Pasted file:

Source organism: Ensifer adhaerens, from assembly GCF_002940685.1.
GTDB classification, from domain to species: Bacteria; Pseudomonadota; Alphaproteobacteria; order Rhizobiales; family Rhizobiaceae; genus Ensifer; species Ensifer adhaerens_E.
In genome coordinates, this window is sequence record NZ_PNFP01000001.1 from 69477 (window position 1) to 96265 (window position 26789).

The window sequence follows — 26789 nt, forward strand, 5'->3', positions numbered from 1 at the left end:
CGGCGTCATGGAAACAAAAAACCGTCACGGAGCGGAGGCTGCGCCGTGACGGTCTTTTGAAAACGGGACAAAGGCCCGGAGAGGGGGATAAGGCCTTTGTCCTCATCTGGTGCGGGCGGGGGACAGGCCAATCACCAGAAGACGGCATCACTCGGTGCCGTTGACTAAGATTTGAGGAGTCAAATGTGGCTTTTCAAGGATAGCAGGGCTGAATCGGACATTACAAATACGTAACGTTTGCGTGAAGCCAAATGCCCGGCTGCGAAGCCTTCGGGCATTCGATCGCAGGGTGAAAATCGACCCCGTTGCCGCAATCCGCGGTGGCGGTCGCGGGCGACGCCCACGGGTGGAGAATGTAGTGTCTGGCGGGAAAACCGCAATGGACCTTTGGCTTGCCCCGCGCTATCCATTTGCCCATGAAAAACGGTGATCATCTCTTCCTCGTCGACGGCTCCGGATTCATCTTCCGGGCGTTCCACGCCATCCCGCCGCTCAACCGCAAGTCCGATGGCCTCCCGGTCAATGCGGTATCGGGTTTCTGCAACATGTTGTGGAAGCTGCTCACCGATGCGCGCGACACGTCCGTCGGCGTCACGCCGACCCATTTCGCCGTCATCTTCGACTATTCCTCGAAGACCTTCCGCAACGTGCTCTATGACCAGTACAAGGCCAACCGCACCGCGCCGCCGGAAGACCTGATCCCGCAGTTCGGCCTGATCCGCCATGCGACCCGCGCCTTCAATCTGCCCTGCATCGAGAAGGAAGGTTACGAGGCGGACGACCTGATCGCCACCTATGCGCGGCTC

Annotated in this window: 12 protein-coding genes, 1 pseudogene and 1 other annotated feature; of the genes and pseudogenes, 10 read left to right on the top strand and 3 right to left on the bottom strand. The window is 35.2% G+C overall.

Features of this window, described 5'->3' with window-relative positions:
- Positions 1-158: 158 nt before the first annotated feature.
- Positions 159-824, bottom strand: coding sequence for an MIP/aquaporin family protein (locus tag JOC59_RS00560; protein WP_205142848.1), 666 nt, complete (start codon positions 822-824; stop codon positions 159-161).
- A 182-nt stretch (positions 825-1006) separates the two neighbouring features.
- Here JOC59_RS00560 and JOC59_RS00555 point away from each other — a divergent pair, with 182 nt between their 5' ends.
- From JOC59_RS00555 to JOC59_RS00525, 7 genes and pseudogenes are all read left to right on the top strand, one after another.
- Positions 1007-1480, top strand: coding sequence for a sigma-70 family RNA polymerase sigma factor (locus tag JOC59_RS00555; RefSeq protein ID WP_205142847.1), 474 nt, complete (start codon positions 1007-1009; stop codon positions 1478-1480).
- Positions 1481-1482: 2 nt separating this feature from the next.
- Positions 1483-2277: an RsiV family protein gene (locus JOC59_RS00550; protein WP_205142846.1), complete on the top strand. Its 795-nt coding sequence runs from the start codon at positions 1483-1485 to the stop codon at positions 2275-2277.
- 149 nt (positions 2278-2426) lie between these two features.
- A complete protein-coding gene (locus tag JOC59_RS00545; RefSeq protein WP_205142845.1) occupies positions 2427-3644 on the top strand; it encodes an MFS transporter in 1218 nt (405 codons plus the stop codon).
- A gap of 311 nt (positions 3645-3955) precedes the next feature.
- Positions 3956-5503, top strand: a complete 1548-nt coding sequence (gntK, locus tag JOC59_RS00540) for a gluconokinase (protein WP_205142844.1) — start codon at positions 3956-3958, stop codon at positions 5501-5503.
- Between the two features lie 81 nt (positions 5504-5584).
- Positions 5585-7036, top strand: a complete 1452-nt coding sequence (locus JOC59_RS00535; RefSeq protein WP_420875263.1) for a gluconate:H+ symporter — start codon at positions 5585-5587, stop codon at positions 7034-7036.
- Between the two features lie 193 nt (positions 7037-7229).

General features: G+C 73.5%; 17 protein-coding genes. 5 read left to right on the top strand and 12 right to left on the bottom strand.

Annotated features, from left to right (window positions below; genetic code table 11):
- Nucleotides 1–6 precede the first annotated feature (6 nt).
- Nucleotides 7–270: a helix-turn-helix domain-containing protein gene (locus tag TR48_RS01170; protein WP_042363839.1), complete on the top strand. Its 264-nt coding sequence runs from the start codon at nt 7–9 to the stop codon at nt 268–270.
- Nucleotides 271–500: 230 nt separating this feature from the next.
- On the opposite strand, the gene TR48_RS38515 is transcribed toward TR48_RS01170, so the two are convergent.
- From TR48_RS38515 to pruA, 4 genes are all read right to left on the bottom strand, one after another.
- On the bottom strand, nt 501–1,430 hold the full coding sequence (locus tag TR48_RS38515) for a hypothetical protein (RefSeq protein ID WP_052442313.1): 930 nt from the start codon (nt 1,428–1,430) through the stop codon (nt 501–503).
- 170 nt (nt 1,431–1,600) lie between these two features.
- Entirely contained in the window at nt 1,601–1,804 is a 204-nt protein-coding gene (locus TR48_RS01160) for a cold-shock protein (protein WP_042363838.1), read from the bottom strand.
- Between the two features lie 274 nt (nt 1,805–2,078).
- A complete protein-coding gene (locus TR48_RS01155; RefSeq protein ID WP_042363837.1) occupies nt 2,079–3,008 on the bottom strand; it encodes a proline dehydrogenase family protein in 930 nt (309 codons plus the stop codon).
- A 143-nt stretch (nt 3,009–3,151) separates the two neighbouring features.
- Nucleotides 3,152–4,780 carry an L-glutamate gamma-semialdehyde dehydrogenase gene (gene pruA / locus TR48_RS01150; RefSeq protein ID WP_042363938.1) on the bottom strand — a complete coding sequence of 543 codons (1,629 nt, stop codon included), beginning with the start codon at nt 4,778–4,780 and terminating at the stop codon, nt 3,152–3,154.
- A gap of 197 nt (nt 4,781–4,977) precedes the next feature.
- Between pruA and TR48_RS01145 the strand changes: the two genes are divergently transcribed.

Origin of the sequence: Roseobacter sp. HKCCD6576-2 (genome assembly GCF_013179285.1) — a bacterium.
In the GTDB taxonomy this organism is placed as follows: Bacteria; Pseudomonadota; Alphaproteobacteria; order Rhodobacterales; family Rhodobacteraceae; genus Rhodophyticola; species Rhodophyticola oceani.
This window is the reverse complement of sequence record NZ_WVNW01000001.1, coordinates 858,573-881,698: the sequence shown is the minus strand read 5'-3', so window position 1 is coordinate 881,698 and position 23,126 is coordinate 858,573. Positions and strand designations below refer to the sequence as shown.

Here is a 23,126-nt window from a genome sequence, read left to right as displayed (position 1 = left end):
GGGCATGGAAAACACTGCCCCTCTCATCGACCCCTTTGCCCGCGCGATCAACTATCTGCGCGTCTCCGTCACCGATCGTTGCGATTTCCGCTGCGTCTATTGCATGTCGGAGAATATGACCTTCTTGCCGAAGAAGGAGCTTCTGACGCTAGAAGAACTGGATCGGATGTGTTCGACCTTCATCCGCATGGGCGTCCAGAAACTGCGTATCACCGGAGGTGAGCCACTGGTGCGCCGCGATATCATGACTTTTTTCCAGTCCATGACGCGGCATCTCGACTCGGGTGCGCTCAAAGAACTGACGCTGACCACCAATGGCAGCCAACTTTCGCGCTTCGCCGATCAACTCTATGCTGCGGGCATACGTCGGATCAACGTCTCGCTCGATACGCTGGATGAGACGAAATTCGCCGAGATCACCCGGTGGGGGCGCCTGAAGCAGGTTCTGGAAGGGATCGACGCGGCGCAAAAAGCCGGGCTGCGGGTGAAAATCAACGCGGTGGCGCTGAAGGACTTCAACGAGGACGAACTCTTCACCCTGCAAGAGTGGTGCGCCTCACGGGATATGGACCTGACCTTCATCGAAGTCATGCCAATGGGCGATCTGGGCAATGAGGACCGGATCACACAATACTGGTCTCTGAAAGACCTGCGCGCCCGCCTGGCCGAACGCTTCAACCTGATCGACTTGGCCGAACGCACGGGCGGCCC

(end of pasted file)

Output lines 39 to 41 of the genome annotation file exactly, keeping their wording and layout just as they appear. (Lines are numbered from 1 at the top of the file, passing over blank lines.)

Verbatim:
Origin of the sequence: Roseobacter sp. HKCCD6576-2 (genome assembly GCF_013179285.1) — a bacterium.
In the GTDB taxonomy this organism is placed as follows: Bacteria; Pseudomonadota; Alphaproteobacteria; order Rhodobacterales; family Rhodobacteraceae; genus Rhodophyticola; species Rhodophyticola oceani.
This window is the reverse complement of sequence record NZ_WVNW01000001.1, coordinates 858,573-881,698: the sequence shown is the minus strand read 5'-3', so window position 1 is coordinate 881,698 and position 23,126 is coordinate 858,573. Positions and strand designations below refer to the sequence as shown.